SOC Column: Black-ish… really? Blackish, really!


Image © 2020 ABC Entertainment

Mia Galvam, Independent Writer

Over quarantine, my family fell into a new routine, one that my pre-pandemic mom would never have gone for. After a long day cooped up together in our small house, we’d each make our way downstairs to watch television together in the evening (even on a school night), often with popcorn, ice cream, tea, or even occasionally dinner. This would never have flown when we were all out of the house at school and work and home late with just enough time for dinner, homework, and bed. However, the new normal had us all craving connection. With a disparity of ages and interests, finding ways to be together that didn’t feel like forced family time (such as walking around the pond or going for a drive) was becoming more difficult.

Often in the evenings even before the pandemic, my parents would settle in to watch a movie or a show at night after my sister and I had gone to bed, or at least to our rooms for our own time. They started watching past seasons of Blackish after missing its successful launch in 2014 and subsequent rise. Blackish is a sit-com about a wealthy intact Black family from California with two-working parents, a mixed mom and a Black dad, living inter-generationally in the suburbs with five kids and two grandparents. When my parents first talked about how entertaining the show was, and how good it was at educating its viewers on issues of race, I snickered to myself. I think it was the title that put me off: Black-ish. Really? But, begrudgingly, I have to admit that my parents were right.

Blackish has given expression to many of my feelings and experiences as a mixed person often torn between White and Black worlds. I relate to Dr. Rainbow Johnson, who was raised in an exaggeratedly liberal family by a Black mom and White dad. Growing up, she wanted to claim all parts of who she was but was often pressured to be either Black or White by social norms. I also relate to their older children, Zoey and Dre, Jr. Due to the affluence of their parents, the kids have gone to private schools without many people of color. They are comfortable and confident in themselves and approach the world as if every opportunity is open to them. It is through the stories of their elders that the children’s situation is held in relief to the larger Black experience.

The show’s creator, Kenya Barris, borrows heavily from his own family life. He grew up poor in an all-Black neighborhood, has a biracial wife who is a doctor, and together they have six children that they are raising in an affluent, predominantly White neighborhood. Sound familiar? He even referred to his children attending a nearly all-White school as “flies in the buttermilk.”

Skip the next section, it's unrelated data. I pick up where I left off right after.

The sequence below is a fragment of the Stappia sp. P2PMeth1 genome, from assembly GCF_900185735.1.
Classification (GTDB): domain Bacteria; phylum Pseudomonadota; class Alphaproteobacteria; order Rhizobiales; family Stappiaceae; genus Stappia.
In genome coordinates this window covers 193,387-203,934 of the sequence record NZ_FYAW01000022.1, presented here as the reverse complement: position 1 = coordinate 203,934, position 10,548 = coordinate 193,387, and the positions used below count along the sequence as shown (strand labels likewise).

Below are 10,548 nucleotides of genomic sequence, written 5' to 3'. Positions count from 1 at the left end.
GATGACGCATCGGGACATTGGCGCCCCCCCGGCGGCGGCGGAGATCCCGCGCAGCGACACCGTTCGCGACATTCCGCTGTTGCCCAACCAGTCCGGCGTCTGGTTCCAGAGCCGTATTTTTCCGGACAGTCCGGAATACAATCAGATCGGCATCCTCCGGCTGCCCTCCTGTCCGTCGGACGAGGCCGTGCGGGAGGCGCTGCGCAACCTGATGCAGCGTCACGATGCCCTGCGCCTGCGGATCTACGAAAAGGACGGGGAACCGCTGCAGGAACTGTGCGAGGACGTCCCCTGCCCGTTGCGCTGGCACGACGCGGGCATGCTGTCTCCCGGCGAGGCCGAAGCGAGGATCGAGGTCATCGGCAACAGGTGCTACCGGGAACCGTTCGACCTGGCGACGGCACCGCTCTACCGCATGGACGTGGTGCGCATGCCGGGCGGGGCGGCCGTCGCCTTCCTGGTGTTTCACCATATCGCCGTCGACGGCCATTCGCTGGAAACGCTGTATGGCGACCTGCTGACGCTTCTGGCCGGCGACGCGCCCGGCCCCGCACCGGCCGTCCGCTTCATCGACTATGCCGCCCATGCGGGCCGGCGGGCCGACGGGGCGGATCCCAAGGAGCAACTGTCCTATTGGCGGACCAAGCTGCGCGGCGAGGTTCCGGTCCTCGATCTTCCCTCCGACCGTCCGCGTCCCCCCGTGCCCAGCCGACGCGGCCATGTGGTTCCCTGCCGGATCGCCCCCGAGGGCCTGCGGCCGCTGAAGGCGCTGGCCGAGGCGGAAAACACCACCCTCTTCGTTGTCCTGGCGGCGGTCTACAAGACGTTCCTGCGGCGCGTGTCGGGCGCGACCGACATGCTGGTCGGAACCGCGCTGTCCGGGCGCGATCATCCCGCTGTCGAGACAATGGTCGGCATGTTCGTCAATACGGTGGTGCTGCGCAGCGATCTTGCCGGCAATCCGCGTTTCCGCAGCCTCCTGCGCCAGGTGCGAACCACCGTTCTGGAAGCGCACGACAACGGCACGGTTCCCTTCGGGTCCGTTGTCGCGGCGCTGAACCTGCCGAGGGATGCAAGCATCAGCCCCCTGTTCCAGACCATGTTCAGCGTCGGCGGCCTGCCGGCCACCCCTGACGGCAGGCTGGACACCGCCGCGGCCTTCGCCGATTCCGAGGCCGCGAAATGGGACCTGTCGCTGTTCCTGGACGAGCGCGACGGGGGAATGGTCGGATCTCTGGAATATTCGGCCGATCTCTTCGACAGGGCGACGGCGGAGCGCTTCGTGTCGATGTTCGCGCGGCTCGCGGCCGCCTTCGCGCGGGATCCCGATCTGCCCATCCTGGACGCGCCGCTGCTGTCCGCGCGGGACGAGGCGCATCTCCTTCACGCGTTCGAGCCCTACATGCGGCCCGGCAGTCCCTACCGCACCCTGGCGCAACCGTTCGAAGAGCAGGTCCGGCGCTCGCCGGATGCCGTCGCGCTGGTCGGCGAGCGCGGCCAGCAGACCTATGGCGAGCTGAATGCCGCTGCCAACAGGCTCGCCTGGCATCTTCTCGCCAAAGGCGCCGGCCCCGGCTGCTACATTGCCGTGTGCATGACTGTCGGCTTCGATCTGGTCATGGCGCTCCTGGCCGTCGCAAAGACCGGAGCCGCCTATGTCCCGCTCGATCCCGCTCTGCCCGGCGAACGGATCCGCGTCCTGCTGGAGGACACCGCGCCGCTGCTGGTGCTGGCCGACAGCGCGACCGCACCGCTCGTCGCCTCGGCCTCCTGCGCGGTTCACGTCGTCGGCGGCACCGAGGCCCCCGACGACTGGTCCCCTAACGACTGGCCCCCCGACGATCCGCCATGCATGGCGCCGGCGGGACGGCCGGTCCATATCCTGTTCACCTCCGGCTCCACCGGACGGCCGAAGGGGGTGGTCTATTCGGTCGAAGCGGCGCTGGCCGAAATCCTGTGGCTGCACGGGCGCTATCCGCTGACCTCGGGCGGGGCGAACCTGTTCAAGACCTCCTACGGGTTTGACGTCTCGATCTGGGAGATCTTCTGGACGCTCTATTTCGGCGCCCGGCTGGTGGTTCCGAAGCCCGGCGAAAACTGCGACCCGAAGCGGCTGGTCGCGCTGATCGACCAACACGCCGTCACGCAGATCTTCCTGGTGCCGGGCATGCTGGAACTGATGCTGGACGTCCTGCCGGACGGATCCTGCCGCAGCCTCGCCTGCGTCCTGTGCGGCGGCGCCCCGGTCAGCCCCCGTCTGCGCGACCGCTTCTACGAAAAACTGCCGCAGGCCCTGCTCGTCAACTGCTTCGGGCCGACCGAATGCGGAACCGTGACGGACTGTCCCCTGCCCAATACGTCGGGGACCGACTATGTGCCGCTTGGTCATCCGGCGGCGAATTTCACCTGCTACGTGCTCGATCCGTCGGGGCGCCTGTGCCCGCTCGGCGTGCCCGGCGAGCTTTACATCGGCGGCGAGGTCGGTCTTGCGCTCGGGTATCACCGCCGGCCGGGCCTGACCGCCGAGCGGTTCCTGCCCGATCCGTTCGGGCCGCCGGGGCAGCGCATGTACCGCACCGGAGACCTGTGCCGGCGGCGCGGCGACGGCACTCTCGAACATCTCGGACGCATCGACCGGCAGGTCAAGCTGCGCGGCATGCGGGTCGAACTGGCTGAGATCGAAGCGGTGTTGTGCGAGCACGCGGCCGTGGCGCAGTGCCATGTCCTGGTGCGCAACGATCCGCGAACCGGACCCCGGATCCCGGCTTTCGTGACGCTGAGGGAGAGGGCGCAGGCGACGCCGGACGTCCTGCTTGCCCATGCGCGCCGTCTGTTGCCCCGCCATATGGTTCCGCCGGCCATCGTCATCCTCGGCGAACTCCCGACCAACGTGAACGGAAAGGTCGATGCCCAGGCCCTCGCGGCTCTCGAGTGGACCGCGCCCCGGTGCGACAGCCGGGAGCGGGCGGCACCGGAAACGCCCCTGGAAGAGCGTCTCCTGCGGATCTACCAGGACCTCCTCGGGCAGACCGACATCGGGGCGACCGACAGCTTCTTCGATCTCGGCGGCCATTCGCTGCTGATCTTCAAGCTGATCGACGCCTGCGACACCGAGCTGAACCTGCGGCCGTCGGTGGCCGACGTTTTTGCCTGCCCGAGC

The show is done with humor and grace in how it addresses systemic racism, class, and culture. Barris said in an interview for the Guardian, “Comedy is a good way to give people a spoonful of sugar with their medicine.” He goes on to say, “The specific speaks to the universal, and the best story I knew was a family which was absolutely Black, living in a world that was changing around them.” Blackish does this so effectively through personal and historical stories often presented in highly-creative and stylized ways (check out the riff on School House Rock’s “I’m Just a Bill” transformed into “I Am A Slave” or Dre’s tribute to the end of Obama’s Presidency.

The writing is sophisticated and, although you don’t feel beaten over the head, the show’s aim is clear: to unabashedly explore racial identity, to question assimilation and to challenge the misplaced societal goal of color-blindness. The show champions the fair treatment of all people. It may seem incongruous to address such serious societal questions with 30-minutes of situational comedy, but doing so allows us to laugh at ourselves, take a breath, and find a way forward together. However, despite critical acclaim and prime-time success, the show has not been universally well-received. President Trump tweeted that it was “racism at its highest,” while Former President Obama claimed that it was one of his family’s favorite shows. What I know is that Blackish has helped me learn more about myself and the society in which I live in a light and funny way and to share a moment with my family to belly laugh, cringe or eye-roll together. I can’t wait to watch the two-part 2020 election special with Dre’s Democracy Jeopardy, which aired on October 4th.